Calvin Coolidge was president from 1923 until 1929. He left office with a smaller budget than when he began. His secret was a budget. He met with his budget committee almost weekly during his entire term. During that budget cutting era America enjoyed jobs growth and economic expansion. Coolidge was known as the ‘No’ president. Sometimes ‘no’ is the right answer. Parents say no to their children, congress should say no to constituents.
Coolidge also recognized a phenomenon that would later be illustrated in the Laffer Curve, a representation of the elasticity of tax rates. Coolidge said, “Experience does not show that higher tax rates produces larger tax revenue. Experience is all the other way.” Coolidge was successful in lowering the top tax rate to 25%, tax revenues increased, and a budget surplus was the result.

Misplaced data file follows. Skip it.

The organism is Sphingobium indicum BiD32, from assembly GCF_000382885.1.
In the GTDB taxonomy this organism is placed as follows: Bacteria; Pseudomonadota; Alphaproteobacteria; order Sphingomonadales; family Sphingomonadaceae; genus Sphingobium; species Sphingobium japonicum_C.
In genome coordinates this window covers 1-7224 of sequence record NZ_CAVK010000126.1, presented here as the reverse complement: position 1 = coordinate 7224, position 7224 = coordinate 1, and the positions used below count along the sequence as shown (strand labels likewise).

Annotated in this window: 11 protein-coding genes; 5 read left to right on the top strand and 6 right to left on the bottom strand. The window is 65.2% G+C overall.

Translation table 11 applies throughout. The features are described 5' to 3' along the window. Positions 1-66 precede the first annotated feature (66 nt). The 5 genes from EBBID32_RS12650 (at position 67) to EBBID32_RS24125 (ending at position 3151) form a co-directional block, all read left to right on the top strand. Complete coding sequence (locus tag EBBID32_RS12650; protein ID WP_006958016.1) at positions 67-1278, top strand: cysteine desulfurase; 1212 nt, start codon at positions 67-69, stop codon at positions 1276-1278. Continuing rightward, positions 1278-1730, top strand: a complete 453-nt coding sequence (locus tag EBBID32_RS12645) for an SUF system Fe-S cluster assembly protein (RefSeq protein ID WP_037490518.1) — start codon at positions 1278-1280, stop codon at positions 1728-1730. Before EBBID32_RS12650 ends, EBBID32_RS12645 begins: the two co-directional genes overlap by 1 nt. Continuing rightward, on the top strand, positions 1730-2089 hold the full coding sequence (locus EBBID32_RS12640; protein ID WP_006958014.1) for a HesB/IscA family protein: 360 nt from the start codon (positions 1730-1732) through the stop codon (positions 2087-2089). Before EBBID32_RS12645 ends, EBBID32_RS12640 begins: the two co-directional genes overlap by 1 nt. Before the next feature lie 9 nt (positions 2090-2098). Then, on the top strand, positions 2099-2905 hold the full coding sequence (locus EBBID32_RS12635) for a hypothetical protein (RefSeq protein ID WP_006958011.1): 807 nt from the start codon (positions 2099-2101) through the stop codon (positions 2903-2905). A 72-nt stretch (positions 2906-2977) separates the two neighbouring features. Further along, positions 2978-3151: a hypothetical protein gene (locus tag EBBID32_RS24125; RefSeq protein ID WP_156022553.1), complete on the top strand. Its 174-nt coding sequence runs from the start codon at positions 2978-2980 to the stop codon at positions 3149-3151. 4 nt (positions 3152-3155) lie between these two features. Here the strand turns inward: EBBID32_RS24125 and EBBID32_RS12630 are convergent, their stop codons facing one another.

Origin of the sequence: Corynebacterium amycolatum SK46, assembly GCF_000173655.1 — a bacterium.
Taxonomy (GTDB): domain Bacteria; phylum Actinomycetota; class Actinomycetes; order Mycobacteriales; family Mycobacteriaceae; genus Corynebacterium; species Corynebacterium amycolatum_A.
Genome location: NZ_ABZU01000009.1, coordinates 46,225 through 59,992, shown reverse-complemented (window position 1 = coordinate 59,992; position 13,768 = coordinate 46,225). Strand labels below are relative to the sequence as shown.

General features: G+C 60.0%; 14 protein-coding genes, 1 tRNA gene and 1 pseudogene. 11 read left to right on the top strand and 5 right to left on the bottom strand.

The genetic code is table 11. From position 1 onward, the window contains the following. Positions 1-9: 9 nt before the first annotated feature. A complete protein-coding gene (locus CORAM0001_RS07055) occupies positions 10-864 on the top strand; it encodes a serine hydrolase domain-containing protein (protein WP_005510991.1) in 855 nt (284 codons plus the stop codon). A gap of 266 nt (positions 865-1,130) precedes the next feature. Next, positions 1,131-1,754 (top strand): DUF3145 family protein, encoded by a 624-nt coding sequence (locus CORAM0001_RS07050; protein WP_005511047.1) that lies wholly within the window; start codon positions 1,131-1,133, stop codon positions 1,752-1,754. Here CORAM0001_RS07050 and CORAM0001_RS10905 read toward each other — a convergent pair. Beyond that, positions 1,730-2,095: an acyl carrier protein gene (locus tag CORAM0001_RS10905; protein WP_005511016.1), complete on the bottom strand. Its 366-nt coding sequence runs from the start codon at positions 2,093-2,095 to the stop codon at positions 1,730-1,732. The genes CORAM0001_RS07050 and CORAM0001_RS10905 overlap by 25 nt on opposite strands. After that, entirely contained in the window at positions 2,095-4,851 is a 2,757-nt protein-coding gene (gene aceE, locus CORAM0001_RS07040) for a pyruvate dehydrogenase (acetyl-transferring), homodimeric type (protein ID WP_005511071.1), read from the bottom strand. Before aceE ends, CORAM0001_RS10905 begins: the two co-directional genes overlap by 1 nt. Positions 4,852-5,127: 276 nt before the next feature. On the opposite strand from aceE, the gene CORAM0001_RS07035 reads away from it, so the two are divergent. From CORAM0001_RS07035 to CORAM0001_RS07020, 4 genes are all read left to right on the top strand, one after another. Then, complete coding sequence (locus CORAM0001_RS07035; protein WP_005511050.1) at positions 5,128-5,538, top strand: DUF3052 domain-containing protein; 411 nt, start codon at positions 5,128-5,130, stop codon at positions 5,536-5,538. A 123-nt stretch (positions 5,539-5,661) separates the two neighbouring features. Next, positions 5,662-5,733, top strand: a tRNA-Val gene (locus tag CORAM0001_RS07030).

Most important to note is that Coolidge recognized that lower taxes takes the government out of the way of the people, and the people, properly inspired and encouraged, will grow the base on which taxes are assessed.
President Kennedy later recognized the same phenomena and is famously quoted as saying, “It is a paradoxical truth that tax rates are too high and tax revenues are too low and the soundest way to raise the revenues in the long run is to cut the rates now … Cutting taxes now is not to incur a budget deficit, but to achieve the more prosperous, expanding economy which can bring a budget surplus.”
So, with all this evidence to support the fact that lower taxes result in higher tax revenues, one must wonder why so many legislatures continue to promote higher taxes. Do they want more revenue or more control?